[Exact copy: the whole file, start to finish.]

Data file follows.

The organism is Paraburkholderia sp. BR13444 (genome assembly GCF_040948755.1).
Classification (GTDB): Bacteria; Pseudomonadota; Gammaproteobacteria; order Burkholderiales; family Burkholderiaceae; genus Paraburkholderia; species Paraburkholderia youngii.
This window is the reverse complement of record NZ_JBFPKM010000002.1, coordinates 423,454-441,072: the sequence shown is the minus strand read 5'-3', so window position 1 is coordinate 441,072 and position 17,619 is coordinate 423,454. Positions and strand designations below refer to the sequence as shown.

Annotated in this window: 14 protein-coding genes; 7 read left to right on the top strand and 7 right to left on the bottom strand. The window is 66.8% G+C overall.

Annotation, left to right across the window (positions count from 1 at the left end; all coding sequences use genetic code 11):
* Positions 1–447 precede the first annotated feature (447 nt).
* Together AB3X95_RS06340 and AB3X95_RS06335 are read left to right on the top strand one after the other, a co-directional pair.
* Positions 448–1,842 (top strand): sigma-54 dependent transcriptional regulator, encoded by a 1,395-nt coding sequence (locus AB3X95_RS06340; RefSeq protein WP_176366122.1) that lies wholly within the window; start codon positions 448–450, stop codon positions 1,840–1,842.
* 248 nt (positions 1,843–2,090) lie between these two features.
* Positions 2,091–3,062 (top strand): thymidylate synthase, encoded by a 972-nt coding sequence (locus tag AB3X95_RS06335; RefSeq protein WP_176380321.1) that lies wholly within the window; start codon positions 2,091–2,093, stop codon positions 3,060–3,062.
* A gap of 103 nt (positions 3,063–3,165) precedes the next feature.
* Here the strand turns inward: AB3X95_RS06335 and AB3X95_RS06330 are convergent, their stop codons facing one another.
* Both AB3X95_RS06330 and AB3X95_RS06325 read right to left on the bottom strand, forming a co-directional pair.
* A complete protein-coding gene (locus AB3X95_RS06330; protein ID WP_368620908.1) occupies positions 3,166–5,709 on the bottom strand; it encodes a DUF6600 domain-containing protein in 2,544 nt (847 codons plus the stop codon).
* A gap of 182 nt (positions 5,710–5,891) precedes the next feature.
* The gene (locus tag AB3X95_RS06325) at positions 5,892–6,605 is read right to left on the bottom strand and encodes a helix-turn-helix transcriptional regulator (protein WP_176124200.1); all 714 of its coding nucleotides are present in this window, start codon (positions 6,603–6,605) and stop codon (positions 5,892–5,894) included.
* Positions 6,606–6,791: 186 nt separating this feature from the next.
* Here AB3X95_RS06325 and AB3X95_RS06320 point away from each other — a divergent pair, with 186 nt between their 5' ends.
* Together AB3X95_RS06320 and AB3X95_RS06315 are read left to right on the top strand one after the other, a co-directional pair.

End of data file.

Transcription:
The organism is Paraburkholderia sp. BR13444 (genome assembly GCF_040948755.1).
Classification (GTDB): Bacteria; Pseudomonadota; Gammaproteobacteria; order Burkholderiales; family Burkholderiaceae; genus Paraburkholderia; species Paraburkholderia youngii.
This window is the reverse complement of record NZ_JBFPKM010000002.1, coordinates 423,454-441,072: the sequence shown is the minus strand read 5'-3', so window position 1 is coordinate 441,072 and position 17,619 is coordinate 423,454. Positions and strand designations below refer to the sequence as shown.

Annotated in this window: 14 protein-coding genes; 7 read left to right on the top strand and 7 right to left on the bottom strand. The window is 66.8% G+C overall.

Annotation, left to right across the window (positions count from 1 at the left end; all coding sequences use genetic code 11):
* Positions 1–447 precede the first annotated feature (447 nt).
* Together AB3X95_RS06340 and AB3X95_RS06335 are read left to right on the top strand one after the other, a co-directional pair.
* Positions 448–1,842 (top strand): sigma-54 dependent transcriptional regulator, encoded by a 1,395-nt coding sequence (locus AB3X95_RS06340; RefSeq protein WP_176366122.1) that lies wholly within the window; start codon positions 448–450, stop codon positions 1,840–1,842.
* 248 nt (positions 1,843–2,090) lie between these two features.
* Positions 2,091–3,062 (top strand): thymidylate synthase, encoded by a 972-nt coding sequence (locus tag AB3X95_RS06335; RefSeq protein WP_176380321.1) that lies wholly within the window; start codon positions 2,091–2,093, stop codon positions 3,060–3,062.
* A gap of 103 nt (positions 3,063–3,165) precedes the next feature.
* Here the strand turns inward: AB3X95_RS06335 and AB3X95_RS06330 are convergent, their stop codons facing one another.
* Both AB3X95_RS06330 and AB3X95_RS06325 read right to left on the bottom strand, forming a co-directional pair.
* A complete protein-coding gene (locus AB3X95_RS06330; protein ID WP_368620908.1) occupies positions 3,166–5,709 on the bottom strand; it encodes a DUF6600 domain-containing protein in 2,544 nt (847 codons plus the stop codon).
* A gap of 182 nt (positions 5,710–5,891) precedes the next feature.
* The gene (locus tag AB3X95_RS06325) at positions 5,892–6,605 is read right to left on the bottom strand and encodes a helix-turn-helix transcriptional regulator (protein WP_176124200.1); all 714 of its coding nucleotides are present in this window, start codon (positions 6,603–6,605) and stop codon (positions 5,892–5,894) included.
* Positions 6,606–6,791: 186 nt separating this feature from the next.
* Here AB3X95_RS06325 and AB3X95_RS06320 point away from each other — a divergent pair, with 186 nt between their 5' ends.
* Together AB3X95_RS06320 and AB3X95_RS06315 are read left to right on the top strand one after the other, a co-directional pair.